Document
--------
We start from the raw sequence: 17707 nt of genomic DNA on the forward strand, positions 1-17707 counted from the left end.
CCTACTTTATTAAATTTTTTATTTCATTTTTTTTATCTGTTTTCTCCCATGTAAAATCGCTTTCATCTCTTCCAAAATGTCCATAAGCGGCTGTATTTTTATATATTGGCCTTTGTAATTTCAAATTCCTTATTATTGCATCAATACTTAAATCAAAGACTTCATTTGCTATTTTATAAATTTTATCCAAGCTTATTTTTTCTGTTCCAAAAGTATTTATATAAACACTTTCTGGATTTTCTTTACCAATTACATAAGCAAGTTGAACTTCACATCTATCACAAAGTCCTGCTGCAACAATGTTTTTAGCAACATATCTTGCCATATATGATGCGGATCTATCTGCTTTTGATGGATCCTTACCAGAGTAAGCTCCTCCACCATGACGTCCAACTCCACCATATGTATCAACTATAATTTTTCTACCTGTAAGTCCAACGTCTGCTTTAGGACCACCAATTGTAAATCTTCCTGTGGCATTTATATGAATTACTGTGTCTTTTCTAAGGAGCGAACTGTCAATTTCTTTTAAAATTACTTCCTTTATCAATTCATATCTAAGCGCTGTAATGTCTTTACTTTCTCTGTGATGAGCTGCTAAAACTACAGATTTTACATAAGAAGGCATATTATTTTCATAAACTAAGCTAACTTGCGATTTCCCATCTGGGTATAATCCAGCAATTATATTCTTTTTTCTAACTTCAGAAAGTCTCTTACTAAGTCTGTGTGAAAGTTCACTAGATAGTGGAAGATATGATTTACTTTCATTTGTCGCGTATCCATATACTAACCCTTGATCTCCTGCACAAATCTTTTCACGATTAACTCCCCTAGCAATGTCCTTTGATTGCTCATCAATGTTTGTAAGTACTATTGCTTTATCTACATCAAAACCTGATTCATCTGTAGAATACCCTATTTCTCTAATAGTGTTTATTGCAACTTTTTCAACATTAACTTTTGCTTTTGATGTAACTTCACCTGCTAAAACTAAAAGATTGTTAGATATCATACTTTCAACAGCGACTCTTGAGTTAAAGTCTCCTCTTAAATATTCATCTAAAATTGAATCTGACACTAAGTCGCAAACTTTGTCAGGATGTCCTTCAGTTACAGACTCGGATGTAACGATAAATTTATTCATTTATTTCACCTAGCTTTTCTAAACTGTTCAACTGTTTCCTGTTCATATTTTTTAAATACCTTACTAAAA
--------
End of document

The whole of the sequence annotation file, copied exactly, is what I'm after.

We start from the raw sequence: 17707 nt of genomic DNA on the forward strand, positions 1-17707 counted from the left end.
CCTACTTTATTAAATTTTTTATTTCATTTTTTTTATCTGTTTTCTCCCATGTAAAATCGCTTTCATCTCTTCCAAAATGTCCATAAGCGGCTGTATTTTTATATATTGGCCTTTGTAATTTCAAATTCCTTATTATTGCATCAATACTTAAATCAAAGACTTCATTTGCTATTTTATAAATTTTATCCAAGCTTATTTTTTCTGTTCCAAAAGTATTTATATAAACACTTTCTGGATTTTCTTTACCAATTACATAAGCAAGTTGAACTTCACATCTATCACAAAGTCCTGCTGCAACAATGTTTTTAGCAACATATCTTGCCATATATGATGCGGATCTATCTGCTTTTGATGGATCCTTACCAGAGTAAGCTCCTCCACCATGACGTCCAACTCCACCATATGTATCAACTATAATTTTTCTACCTGTAAGTCCAACGTCTGCTTTAGGACCACCAATTGTAAATCTTCCTGTGGCATTTATATGAATTACTGTGTCTTTTCTAAGGAGCGAACTGTCAATTTCTTTTAAAATTACTTCCTTTATCAATTCATATCTAAGCGCTGTAATGTCTTTACTTTCTCTGTGATGAGCTGCTAAAACTACAGATTTTACATAAGAAGGCATATTATTTTCATAAACTAAGCTAACTTGCGATTTCCCATCTGGGTATAATCCAGCAATTATATTCTTTTTTCTAACTTCAGAAAGTCTCTTACTAAGTCTGTGTGAAAGTTCACTAGATAGTGGAAGATATGATTTACTTTCATTTGTCGCGTATCCATATACTAACCCTTGATCTCCTGCACAAATCTTTTCACGATTAACTCCCCTAGCAATGTCCTTTGATTGCTCATCAATGTTTGTAAGTACTATTGCTTTATCTACATCAAAACCTGATTCATCTGTAGAATACCCTATTTCTCTAATAGTGTTTATTGCAACTTTTTCAACATTAACTTTTGCTTTTGATGTAACTTCACCTGCTAAAACTAAAAGATTGTTAGATATCATACTTTCAACAGCGACTCTTGAGTTAAAGTCTCCTCTTAAATATTCATCTAAAATTGAATCTGACACTAAGTCGCAAACTTTGTCAGGATGTCCTTCAGTTACAGACTCGGATGTAACGATAAATTTATTCATTTATTTCACCTAGCTTTTCTAAACTGTTCAACTGTTTCCTGTTCATATTTTTTAAATACCTTACTAAAA